Safety and efficiency have always been the primary performance measures in the coiled-tubing (CT) industry. This paper describes the feasibility study, development objectives, field test, and launch of a new-generation CT unit in the Norwegian sector of the North Sea. This automated, modular system with its distributed system architecture is designed to improve safety in CT operations, with 15% operational efficiency gain and 30% offshore personnel reduction targeted.
A typical completion on Valhall is a horizontal well completed with 5 to 12 proppant-treated fractures per well in the soft chalk formations. The operations and logistics are complex and involve repeated sequences of perforating with CT, proppant fracture treatment with stimulation vessel, and a combined cleanout/perforating run with CT. On a 24-hour operation offshore, a 13-member crew operate the conventional CT spread comprising the unit, reel, and power stand; well-control equipment; two high-pressure, positivedisplacement pumps; shakers; choke; and a CT tower with the injector head.
The requirements and specifications of the new unit were finalized after a detailed study of operations, platform requirements, and local regulations. Efficiency gains were targeted in the rig-up and rig-down times, and in the overall zone cycle times (operational efficiency). Health, safety, and environmental improvements are achieved by reducing manual handling and lifting operations on board. Distinguishing equipment characteristics are as follows:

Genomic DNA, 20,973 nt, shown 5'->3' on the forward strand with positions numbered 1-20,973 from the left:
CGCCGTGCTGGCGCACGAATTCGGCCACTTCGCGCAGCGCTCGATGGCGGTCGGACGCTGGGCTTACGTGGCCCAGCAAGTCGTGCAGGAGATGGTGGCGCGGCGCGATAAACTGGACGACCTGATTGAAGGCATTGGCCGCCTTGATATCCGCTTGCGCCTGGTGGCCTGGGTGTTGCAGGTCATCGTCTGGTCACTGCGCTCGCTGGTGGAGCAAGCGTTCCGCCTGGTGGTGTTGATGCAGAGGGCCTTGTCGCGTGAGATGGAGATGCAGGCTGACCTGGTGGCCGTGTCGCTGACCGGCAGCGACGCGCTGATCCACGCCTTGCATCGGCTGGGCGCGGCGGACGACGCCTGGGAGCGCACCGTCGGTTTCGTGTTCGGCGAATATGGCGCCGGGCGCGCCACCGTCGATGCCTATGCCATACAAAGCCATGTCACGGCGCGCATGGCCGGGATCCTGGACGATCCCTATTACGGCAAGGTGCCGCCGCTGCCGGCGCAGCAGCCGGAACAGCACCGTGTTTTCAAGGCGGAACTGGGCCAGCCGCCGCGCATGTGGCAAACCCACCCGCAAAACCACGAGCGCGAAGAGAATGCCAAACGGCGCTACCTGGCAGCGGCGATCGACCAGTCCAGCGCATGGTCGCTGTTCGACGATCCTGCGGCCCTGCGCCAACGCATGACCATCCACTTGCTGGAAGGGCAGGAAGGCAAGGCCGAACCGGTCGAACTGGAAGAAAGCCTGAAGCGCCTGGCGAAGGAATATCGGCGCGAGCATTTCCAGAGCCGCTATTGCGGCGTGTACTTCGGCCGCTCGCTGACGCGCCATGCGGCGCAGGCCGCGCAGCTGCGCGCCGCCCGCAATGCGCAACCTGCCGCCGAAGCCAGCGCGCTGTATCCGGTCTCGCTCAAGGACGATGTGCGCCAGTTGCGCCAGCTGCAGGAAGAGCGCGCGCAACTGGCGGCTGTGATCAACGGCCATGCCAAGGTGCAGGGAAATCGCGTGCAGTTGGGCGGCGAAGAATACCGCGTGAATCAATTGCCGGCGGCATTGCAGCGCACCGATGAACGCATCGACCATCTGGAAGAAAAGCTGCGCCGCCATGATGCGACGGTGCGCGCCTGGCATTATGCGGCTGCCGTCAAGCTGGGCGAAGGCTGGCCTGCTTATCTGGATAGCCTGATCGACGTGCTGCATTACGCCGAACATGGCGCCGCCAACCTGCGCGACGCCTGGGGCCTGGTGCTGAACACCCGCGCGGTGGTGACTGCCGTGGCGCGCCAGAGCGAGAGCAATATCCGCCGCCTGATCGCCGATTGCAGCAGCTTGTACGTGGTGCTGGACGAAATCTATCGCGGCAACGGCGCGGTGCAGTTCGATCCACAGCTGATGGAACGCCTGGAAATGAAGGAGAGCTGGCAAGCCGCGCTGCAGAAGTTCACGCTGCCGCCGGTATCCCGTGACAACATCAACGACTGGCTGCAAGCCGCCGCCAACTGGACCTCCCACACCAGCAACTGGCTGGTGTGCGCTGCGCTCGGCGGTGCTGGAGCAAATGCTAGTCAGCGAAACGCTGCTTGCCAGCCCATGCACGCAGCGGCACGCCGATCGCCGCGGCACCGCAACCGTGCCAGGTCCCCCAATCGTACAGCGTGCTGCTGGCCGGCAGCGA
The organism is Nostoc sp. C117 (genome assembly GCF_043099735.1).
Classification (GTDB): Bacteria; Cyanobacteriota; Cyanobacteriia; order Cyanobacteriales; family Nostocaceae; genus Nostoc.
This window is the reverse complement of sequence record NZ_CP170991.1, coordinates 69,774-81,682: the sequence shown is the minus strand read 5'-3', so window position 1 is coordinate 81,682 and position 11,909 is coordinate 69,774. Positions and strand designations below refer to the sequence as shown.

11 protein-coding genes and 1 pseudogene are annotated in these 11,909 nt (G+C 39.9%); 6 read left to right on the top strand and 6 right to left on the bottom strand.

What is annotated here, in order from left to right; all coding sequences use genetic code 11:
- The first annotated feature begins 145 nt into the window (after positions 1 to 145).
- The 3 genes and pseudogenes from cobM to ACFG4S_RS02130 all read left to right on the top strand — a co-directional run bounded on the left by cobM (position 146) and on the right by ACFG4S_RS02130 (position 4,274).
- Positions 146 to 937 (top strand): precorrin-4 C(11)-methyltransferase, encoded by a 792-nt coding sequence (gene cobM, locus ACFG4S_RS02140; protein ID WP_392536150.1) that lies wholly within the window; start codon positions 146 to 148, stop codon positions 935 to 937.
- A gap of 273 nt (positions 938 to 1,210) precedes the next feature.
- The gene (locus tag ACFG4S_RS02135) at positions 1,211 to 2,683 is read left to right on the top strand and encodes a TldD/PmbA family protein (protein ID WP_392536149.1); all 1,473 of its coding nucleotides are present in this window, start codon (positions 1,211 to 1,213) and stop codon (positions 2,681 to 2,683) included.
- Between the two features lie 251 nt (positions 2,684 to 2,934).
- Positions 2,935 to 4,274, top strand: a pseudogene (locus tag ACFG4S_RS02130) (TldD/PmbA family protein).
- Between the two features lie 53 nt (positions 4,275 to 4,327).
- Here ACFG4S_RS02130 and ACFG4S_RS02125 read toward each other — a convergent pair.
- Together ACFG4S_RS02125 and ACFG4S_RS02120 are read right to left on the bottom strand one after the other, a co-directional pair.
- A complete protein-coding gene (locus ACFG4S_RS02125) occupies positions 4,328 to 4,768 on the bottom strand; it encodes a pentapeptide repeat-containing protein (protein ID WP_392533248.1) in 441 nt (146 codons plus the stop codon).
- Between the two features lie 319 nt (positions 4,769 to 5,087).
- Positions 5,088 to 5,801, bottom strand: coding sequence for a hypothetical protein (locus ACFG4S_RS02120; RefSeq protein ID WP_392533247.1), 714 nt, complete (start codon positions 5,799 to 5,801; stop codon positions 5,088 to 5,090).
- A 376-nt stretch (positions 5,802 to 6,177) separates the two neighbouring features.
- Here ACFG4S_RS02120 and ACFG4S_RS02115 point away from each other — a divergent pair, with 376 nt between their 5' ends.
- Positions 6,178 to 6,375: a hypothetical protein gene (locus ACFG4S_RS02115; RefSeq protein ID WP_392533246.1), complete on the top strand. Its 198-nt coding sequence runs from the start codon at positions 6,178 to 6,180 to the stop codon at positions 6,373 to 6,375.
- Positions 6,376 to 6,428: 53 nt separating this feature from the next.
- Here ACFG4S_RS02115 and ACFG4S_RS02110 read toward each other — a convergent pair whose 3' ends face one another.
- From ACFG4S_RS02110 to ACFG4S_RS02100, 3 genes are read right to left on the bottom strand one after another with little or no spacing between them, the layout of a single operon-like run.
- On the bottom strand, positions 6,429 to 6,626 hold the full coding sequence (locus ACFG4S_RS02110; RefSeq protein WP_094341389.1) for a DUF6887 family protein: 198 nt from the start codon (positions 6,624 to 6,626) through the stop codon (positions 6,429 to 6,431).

Preassembly and integration of components on skids to enable quicker rig-up and reduce manual handling. For example, offshore rig-up typically involves 54 lifts; the new unit cuts this number to 36.
Distributed-control architecture to reduce the number of rig-up connections required. For example, the system design allows a total rig-up with only 36 hydraulic connections instead of the usual 84.
Ability to run larger and heavier pipe (6,000-m length, 2⅞-in. diameter, 90,000-psi yield) at faster rates enables easier completion of difficult wells and reduces the overall zone-cycle time. It also eliminates handling of friction-reducing chemicals while maintaining cleanout efficiency.
Planned reduction in crew through the utilization of automated process control, The benefits of this include the following:
All controls for the choke, shakers, CT unit, and pumps are centralized in the CT unit's control cab. Many equipment controls-related tasks that conventionally were hands-on tasks are performed by the control system to allow the operator to focus on treatment efficiency.
Automated safety features are incorporated into process-control software to reduce safety exposure, particularly in areas prone to human errors.
Cab ergonomics allow the operator to oversee the entire operation and react to any situation quickly and efficiently.